The Johnson papers consist of 52 letters written by Henry J. Johnson to his sister, Clara, and three documents relating to Henry's career in the 1st West Virginia Infantry. The letters, particularly the first few, contain useful reports of minor military incidents, but by and large, the correspondence contains little information on actual battles or campaigns. Johnson writes frequently of his acquaintances, both civilian and soldier, and these comments create an interesting impression of life in his hometown, Wellsburg, West Virginia, and in the West Virginia and Maryland countryside around the head of the Shenandoah Valley.
Of particular interest in the collection are Johnson's comments on the efforts of western Virginia to remain within the Union and separate from its Confederate origins. His own hometown was so severely divided that many people took a malicious pleasure in the misfortunes of neighbors who had joined the "enemy." Johnson himself was a Union man through-and-through, yet an outspoken opponent of the anti-slavery movement and of firebrands like the "infernal abolitionist" Owen Lovejoy.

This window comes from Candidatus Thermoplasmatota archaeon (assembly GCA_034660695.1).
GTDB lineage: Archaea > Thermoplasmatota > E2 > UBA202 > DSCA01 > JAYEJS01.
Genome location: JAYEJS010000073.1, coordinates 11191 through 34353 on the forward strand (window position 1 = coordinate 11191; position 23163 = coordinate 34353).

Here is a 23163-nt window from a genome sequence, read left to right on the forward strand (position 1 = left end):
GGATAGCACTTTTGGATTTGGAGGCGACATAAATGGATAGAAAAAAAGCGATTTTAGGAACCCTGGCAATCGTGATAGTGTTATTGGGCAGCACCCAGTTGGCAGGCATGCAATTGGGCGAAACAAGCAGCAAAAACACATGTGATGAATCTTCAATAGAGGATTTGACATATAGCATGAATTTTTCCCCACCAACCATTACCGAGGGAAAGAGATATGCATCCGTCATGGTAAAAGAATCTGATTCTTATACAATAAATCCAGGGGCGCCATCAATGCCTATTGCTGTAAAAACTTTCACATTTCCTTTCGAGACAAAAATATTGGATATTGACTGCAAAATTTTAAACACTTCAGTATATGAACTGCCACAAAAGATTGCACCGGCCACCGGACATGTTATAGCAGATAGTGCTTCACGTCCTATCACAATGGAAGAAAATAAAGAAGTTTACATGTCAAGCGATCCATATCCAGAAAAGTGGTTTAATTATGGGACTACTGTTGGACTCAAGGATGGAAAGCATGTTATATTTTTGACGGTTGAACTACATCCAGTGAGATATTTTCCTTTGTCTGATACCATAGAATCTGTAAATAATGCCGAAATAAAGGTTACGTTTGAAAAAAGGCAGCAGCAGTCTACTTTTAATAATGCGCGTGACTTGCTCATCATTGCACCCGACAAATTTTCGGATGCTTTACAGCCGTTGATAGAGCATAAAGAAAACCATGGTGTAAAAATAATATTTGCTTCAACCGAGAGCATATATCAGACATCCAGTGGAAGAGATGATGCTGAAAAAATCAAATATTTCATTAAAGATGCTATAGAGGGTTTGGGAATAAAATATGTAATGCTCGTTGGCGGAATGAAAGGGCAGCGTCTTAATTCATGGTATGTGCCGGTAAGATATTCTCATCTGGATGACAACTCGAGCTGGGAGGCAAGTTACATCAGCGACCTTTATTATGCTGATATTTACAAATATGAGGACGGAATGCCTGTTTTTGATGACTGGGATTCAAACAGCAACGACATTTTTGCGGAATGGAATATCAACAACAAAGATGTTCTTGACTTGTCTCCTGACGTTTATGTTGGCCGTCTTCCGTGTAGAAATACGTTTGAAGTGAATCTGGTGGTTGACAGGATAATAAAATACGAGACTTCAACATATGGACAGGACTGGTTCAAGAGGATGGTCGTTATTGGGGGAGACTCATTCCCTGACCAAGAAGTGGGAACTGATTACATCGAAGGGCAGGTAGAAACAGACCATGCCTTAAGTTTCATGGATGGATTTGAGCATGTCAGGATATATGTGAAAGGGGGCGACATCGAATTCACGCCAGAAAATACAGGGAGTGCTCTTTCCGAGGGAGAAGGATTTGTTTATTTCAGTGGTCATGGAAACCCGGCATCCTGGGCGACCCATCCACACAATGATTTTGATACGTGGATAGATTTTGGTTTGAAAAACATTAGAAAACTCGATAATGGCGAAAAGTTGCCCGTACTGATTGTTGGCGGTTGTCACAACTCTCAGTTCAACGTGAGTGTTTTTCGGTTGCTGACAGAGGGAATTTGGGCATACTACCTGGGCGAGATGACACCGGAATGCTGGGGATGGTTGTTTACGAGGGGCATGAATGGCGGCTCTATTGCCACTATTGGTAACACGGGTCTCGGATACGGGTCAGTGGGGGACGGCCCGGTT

For military history, Johnson's account of the abortive effort to cut off Lee's escape from Pennsylvania after Gettysburg is intriguing for what it says about the toll exacted on the Army of Northern Virginia, and in another letter, he includes an interesting anecdote about a soldier's surprise visit to General Irwin McDowell's quarters.